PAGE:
How to Get Married in Vermont

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So, you've planned a lovely wedding, stayed within your budget, and and now you're ready for the actual getting married part of the process. But how? Don't worry, Tulle Nation, I've got you taken care of. Each week this year, I'll be sharing all the information you need to know to get married in one state in the United States. Today, Vermont!

So, you've planned a lovely wedding, stayed within your budget, and and now you're ready for the actual getting married part of the process. But how? Don't worry, Tulle Nation, I've got you taken care of. Each week this year, I'll be sharing all the information you need to know to get married in one state in the United States. Today, Vermont!

How to Get Married in Vermont

Application, ID, and Residency Requirement: Two people who are each at least 18 years old can obtain a civil marriage in Vermont. There is no waiting period or required blood tests. Anyone under guardianship cannot marry without the guardian’s written consent. Vermont also does not allow marriages between close relatives. You cannot marry a parent, grandparent, sister, brother, child, grandchild, niece, nephew, aunt, or uncle. You cannot marry if either of you is currently married to someone else, or if either of you is joined in a civil union to someone else. The law requires that both parties be of sound mind.

You can download a copy of the marriage license application and have it ready for the town clerk before you arrive at their office. Besides basic information about yourselves (name, towns of residence, places, and dates of birth), you must also provide your parent’s names, including your mother’s birth (maiden) names, and their places of birth. (Although not necessary, copies of your birth certificate can supply most of this information). Vermont law requires that at least one of you must be present to sign the license in front of a town clerk. You must bring a State or Federal ID with you to obtain the license (this includes a driver’s license, non-driver’s license, passport, etc.). You will also be asked to provide the number of previous marriages and civil unions, and how and when they ended. This information is confidential and does not become part of the marriage certificate.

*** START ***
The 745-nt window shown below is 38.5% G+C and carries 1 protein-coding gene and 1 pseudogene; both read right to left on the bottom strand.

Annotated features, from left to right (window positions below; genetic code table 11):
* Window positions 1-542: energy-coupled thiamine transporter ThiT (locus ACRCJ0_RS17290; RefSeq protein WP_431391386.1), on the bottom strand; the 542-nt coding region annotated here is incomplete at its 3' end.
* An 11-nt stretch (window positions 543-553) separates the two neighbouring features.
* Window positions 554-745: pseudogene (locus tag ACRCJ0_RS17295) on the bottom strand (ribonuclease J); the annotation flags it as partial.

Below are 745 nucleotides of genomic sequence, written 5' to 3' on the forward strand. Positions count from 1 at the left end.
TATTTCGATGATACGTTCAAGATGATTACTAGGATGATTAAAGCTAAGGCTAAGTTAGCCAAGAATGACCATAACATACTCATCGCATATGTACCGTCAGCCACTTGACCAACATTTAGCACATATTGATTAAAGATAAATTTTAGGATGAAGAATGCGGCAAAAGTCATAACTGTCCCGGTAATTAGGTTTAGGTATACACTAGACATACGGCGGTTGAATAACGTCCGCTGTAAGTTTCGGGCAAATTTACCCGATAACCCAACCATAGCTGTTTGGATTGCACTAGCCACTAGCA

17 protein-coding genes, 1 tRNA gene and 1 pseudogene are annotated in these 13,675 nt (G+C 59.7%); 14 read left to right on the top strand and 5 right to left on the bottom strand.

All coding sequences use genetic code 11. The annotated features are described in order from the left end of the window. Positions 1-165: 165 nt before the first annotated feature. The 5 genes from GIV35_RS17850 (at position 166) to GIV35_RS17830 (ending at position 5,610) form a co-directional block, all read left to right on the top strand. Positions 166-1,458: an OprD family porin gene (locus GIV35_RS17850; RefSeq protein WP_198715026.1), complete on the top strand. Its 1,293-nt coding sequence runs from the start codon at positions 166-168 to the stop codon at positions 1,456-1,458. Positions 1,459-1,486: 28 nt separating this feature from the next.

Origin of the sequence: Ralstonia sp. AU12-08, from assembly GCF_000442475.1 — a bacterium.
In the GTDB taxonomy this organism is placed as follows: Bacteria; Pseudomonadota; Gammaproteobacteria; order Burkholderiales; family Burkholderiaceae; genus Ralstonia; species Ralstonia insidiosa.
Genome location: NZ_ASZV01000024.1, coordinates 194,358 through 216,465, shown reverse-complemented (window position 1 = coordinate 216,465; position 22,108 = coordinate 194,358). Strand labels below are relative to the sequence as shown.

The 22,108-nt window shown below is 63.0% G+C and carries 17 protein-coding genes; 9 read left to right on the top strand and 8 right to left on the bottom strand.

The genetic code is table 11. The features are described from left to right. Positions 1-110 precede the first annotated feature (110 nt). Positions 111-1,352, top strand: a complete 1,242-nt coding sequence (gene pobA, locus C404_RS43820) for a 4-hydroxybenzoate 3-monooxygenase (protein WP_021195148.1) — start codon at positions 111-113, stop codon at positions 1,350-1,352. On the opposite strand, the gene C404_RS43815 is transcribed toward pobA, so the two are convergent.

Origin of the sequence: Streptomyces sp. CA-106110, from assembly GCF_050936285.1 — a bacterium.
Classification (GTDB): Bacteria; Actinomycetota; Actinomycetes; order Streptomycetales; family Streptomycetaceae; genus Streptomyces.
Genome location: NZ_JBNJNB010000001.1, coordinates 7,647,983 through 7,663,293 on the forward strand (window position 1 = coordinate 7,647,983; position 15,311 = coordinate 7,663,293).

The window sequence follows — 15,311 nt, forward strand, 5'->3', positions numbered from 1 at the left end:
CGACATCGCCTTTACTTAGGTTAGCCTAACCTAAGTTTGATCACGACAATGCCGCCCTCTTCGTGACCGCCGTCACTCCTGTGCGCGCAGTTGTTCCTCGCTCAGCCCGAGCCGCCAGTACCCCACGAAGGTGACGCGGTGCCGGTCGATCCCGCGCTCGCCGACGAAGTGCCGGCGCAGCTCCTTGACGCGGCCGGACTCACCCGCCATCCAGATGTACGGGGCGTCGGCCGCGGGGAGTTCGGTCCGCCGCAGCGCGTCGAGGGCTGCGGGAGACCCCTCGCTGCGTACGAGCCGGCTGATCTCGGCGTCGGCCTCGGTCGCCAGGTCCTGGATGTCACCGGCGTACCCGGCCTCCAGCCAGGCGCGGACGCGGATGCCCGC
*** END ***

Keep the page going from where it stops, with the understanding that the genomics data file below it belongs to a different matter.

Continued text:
Under 18: By Vermont law, no one under the age of 16 may marry in Vermont. If you are at least 16, but under 18, you will need the consent of a parent or guardian. Your parent or guardian should go with you to the town clerk’s office to sign an affidavit giving you permission to marry. (The affidavit is on the back of the marriage license and is a legal part of the license.)

How Much a Marriage License Cost?: In Vermont, a marriage license costs $45.00. Cash or checks ONLY.

Officiants: Your marriage can be performed by: a Supreme Court justice, a superior court judge, a district judge, justice of the peace, or an ordained or licensed member of the clergy residing in Vermont. If the officiate does not reside in Vermont, or is not recognized by the State of Vermont, they must file for a permit from a Probate Court in the county where the marriage will take place. In addition, any person over the age of 18 may register with the Secretary of State to become a temporary officiant to a marriage. For information to be a temporary officiant, please visit the Secretary of States website at www.sec.state.vt.us or call (802) 828-2148.

Valid: In Vermont, a license is valid for 60 from the date it is issued.

Equality Rights: Same sex marriage is legal in Vermont.

Name Change: Getting a marriage license with your new name on it does not mean your name has automatically changed.

It is very important that you verify all information with your local marriage license office or county clerk before making any wedding or travel plans.

Please Note: State and county marriage license requirements often change. The above information is for guidance only and should not be regarded as legal advice.

How many of you are getting married in Vermont?